Once fox and spirit are working in tandem, you will gain access to a pool of abilities which make for some creative, clever puzzle-solving. Where in Journey the puzzles were largely simple to serve as a means to gate the greater experience, the puzzles themselves in Spirit of the North make the experience far better. While they aren’t all exceptional, and occasionally they can be obtuse, I genuinely enjoyed making it to a new chapter and discovering a new mechanic to play around with. Had the game simply stuck with my first impression of being a recreation of Journey, my feelings would not have been so keen; but adding all of these unique flavours served to make something special.
The Real Journey Was the Fox-Friend You Made Along the Way
At its best, Spirit of the North nails that oh-so-nebulous-but-ever-important “flow.” The pace is relaxed, the puzzle design often makes wandering into a new area intuitive to sight read, and exploring areas outside of the critical path rewards players with small, clever, self-contained challenges. I wouldn’t go so far as to say any of the side-puzzles were particularly mind-blowing, but they were often fun despite being relatively simple. And, while avoiding spoilers, seeing how the outcome of these puzzles affected the endgame was a welcome, satisfying surprise. On that note, I feel the last two chapters are triumphant, unique, and elevated the game to something well beyond the sum of its parts.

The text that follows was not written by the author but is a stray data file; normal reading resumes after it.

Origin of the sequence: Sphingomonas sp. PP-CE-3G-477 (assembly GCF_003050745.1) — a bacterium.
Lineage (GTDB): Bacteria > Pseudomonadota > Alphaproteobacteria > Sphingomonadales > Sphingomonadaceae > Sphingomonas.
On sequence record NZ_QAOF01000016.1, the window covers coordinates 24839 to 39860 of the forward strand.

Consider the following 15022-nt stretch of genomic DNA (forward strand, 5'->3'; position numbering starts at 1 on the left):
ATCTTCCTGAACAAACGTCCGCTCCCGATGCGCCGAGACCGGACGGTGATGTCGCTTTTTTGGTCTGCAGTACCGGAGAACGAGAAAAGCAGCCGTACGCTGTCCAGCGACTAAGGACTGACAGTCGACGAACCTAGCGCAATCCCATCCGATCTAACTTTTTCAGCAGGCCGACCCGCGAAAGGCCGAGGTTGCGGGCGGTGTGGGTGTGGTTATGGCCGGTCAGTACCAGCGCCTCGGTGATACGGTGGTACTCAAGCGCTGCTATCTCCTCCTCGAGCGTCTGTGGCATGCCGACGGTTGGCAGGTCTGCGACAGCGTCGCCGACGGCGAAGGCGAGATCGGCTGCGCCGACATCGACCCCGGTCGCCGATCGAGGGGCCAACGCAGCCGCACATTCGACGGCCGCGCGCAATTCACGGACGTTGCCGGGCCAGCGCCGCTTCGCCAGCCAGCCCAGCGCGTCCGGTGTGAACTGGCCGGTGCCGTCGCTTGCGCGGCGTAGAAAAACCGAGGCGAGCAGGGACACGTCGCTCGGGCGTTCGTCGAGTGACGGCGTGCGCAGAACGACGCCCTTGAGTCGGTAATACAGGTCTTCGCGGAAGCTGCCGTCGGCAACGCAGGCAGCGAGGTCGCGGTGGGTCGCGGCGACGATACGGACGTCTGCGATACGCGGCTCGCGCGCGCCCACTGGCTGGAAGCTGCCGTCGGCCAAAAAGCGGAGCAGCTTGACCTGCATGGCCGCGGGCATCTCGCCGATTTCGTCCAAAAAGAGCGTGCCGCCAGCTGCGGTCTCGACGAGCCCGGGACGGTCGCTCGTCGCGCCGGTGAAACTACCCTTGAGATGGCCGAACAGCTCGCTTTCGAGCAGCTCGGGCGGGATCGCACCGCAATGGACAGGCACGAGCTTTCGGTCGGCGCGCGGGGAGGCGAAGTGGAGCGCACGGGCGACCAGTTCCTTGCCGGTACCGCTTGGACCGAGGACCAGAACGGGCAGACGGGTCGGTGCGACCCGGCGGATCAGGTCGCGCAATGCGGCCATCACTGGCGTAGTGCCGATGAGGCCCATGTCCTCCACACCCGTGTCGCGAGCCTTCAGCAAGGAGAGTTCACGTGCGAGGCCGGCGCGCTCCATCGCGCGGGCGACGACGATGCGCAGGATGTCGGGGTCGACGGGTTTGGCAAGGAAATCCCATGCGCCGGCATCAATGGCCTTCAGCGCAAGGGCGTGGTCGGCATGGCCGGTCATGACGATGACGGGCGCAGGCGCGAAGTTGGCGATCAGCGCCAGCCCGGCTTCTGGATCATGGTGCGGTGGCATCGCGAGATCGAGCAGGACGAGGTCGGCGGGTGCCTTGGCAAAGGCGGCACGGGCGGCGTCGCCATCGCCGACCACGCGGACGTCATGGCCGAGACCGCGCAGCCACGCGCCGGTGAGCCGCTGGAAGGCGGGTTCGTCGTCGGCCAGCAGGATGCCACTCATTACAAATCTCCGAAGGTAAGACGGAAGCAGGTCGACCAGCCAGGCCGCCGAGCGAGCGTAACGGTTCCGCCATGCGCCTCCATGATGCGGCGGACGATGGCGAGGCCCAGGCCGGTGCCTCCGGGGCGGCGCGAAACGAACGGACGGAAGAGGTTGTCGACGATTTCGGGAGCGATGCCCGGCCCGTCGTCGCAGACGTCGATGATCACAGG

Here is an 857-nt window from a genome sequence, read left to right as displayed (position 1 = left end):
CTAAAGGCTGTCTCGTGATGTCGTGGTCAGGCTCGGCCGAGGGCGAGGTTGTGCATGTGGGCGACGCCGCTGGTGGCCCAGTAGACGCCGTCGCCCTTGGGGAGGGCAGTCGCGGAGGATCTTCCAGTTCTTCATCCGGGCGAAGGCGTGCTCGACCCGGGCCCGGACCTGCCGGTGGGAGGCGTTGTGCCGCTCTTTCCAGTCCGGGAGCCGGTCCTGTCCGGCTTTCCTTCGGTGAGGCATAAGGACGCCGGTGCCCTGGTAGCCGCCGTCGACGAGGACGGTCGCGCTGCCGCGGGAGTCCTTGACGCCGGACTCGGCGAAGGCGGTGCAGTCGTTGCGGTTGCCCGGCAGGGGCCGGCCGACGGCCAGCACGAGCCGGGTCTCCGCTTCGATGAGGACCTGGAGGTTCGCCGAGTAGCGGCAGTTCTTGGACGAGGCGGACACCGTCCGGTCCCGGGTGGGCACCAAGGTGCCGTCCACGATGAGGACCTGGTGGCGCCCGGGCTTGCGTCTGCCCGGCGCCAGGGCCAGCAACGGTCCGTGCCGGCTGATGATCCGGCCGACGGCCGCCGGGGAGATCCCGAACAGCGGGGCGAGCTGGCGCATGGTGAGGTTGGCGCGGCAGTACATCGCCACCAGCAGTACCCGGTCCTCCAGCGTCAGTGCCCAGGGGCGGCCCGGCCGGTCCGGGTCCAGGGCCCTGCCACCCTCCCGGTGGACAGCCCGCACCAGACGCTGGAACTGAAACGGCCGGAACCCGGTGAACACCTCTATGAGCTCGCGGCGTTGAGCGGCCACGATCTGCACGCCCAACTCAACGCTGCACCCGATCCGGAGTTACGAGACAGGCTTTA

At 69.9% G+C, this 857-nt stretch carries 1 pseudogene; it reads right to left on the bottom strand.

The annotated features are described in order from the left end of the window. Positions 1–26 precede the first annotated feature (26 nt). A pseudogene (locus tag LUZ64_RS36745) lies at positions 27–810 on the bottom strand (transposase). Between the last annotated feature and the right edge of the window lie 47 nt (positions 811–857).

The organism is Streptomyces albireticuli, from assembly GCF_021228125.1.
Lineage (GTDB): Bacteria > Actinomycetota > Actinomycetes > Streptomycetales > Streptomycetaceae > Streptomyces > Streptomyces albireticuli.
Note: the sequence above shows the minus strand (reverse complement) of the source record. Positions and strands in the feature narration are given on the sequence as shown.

There are many possible things to nitpick about Spirit of the North – the visuals can sometimes be grungy, the sound design leaves much to be desired, you’ll get lost in some of the more open-ended areas, you’ll lament how it sometimes feels as though you’re controlling a fluffy bus rather than a fox, you’ll run into glitches, you’ll get stuck on puzzles every now and again, you’ll balk at why there’s a dedicated button to barking despite the fact that foxes don’t bark, etc. I felt miffed by all of these at some point or another; but upon reaching the credits, none of them really mattered.
It was as the credits began to roll that I was left truly impressed. The listed credits for the entire game had two names – three including the music’s composer. With how stunningly beautiful the last chapters were, I never would have guessed they were created, designed, and developed by only two people. That in and of itself is an amazing feat, and something wholly worth celebrating. I applaud these developers, and am very excited to see what they do next.
Spirit of the North may have its fair share of flaws, but is ultimately a success in spite of them. It’s a feel-good puzzle game which will leave you with feelings of whimsy, wonder, and warmth. If you enjoyed Journey, it is a fairly easy recommendation – though its price point may warrant hesitation for some. In the end it won me over, and will be a game I’ll revisit when I need a warm hug from an old friend.
- Creative mechanics leading to fun puzzles
- Gorgeous final area(s)
- Truly impressive given the tiny team
- Some prevalent jank/lack of polish (excusable because of team size)
- Unfavourable facsimile of other games